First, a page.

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Resource Highlight: Policy Map – The Name Says It All

By Merrill Stein

The Villanova community now has access to PolicyMap, an online tool for mapping and analyzing US national data on a wide variety of topics including education, income, employment, public health, crime, housing, and transit. Time series data is available from 2000 to the present.

Researchers can conduct demographic and socioeconomic analyses on a variety of geographic levels, from the national level to the neighborhood census block group as well as custom regions.

Some practical uses for PolicyMap include identifying vulnerable populations, examining social determinants of health, studying turnout rate in recent elections, viewing the number of intensive care unit beds, and evaluating Census response indicators by block groups.

Check out some of PolicyMap’s other features:

Access to PolicyMap is available via the Library’s Databases A-Z list and the Library catalog.


Merrill Stein is Political Science Librarian at Falvey Memorial Library.

 

 

 


 


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Stand Up and Be Counted! Learn about the Census with Falvey’s Brown Bag Panel

Happy Census Day, the date by which every American should have received an invitation to participate in the census!

To mark this once-in-a-decade occasion, we rewind to our fall Brown Bag series, which included this census panel with faculty experts Camille Burge, PhD, Political Science; Judith Giesberg, PhD, History; Rory Kramer, PhD, Sociology and Criminology; and Stephen Strader, PhD, Geography and the Environment.

Their discussion dove into the history of the Census, its use in research and policy-making, and issues particular to the 2020 Census.

In case you missed it, watch the video on Youtube below.

 


Shawn Proctor

Shawn Proctor, MFA, is Communication and Marketing Program Manager at Falvey Memorial Library.

 

 


 


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Dig Deeper: The 2020 Census

By Merrill Stein

Information about the U.S. Census can be obtained at https://2020census.gov. Beginning on March 12, 2020, you’ll be invited to respond to the 2020 Census. You can return to my2020census.gov to complete your questionnaire. To help you answer the census, the US Census Bureau provides translated web pages and guides in 59 non-English languages, including American Sign Language, as well as guides in braille and large print.

Be counted — Join the conversation!

  • By phone: Get assistance or respond by phone, starting March 9.
  • Online: Respond online at my2020census.gov, starting March 12.
  • By mail: Households will receive a paper questionnaire April 8–16.
  • At home: Census takers will visit households in person, beginning May 13.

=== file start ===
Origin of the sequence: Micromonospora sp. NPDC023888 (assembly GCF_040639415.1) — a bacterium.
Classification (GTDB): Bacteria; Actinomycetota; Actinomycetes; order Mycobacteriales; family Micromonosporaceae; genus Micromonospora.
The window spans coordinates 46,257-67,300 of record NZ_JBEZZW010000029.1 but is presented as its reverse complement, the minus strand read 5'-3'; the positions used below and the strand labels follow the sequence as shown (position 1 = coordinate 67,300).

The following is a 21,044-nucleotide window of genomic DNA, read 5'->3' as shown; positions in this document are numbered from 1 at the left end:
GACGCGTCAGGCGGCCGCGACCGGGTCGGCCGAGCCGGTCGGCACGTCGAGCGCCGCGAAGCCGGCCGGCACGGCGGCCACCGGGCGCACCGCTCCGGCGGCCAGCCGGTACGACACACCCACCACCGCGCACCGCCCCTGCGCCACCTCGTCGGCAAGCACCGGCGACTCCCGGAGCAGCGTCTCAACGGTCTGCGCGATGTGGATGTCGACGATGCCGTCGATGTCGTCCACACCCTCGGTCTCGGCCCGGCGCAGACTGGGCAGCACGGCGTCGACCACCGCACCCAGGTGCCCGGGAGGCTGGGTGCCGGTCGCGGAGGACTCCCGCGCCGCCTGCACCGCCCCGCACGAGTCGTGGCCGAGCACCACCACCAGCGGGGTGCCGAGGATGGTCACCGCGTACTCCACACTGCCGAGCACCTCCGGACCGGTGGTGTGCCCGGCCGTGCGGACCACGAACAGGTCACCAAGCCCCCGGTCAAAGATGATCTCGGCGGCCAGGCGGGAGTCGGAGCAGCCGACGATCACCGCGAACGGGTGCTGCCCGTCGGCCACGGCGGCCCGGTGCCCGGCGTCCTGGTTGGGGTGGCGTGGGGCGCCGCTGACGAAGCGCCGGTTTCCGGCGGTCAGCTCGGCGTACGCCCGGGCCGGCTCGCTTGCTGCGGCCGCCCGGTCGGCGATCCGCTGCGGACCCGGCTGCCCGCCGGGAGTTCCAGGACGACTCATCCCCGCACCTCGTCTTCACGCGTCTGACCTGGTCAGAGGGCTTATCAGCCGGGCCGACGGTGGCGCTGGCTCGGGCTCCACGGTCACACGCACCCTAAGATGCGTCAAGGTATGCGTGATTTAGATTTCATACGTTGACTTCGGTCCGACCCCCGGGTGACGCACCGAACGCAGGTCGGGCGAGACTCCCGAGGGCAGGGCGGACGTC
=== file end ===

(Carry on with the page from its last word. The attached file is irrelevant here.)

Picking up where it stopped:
What is the importance of census data? The 2020 Census will determine congressional representation, inform hundreds of billions in federal funding, and provide data that will impact communities for the next decade.

Shape your future, impact your community. The results of the 2020 Census will help determine how hundreds of billions of dollars in federal funding flow into communities every year for the next decade. That funding shapes many different aspects of every community, no matter the size, no matter the location.

Regional Census centers are available to help. Contact your regional census center to speak with U.S. Census Bureau staff in your area. Regional staff can help you verify the identity of a local census taker or connect you with your partnership specialist.

Want to dig deeper?


Merrill Stein is Political Science Librarian at Falvey Memorial Library.

 

 


 

 


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Faculty Panel: The 2020 Census

On Wednesday, Oct. 23, at 4 p.m., in Falvey’s Speakers’ Corner, join a faculty panel for conversation and questions about the upcoming decennial census on April 1, 2020. Discussion will aim to provide context and insight into the history of the Census, its use in research and policy-making, and issues particular to the 2020 Census. Faculty panelists include Camille Burge, PhD, Political Science; Judith Giesberg, PhD, History; Rory Kramer, PhD, Sociology and Criminology; and Stephen Strader, PhD, Geography and the Environment. This ACS approved event, sponsored by Falvey Memorial Library with support from librarians Deborah Bishov and Merrill Stein, is free and open to the public.

Every 10 years, the U.S. Census Bureau counts the populations in all 50 states, the District of Columbia, and five U.S. territories (Puerto Rico, American Samoa, the Commonwealth of the Northern Mariana Islands, Guam, and the U.S. Virgin Islands). Mandated by the Constitution, the results determine the number of seats each state will have in the U.S. House of Representatives and provide helpful data for public service/administration members and local communities.

Traditionally, Census respondents completed a short questionnaire by phone or mail. This year, individuals will be able to complete the questionnaire online or through their mobile device. For additional information and ways in which you can get involved, visit the United States Census Bureau website.

Dig deeper: Check out the links below to learn more about the Census. Resources courtesy of Librarian Merrill Stein.

 

 

 

 

 

 

 

 

 

 

 

 

 

 

 

 

 

 

 

 


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Last Modified: October 21, 2019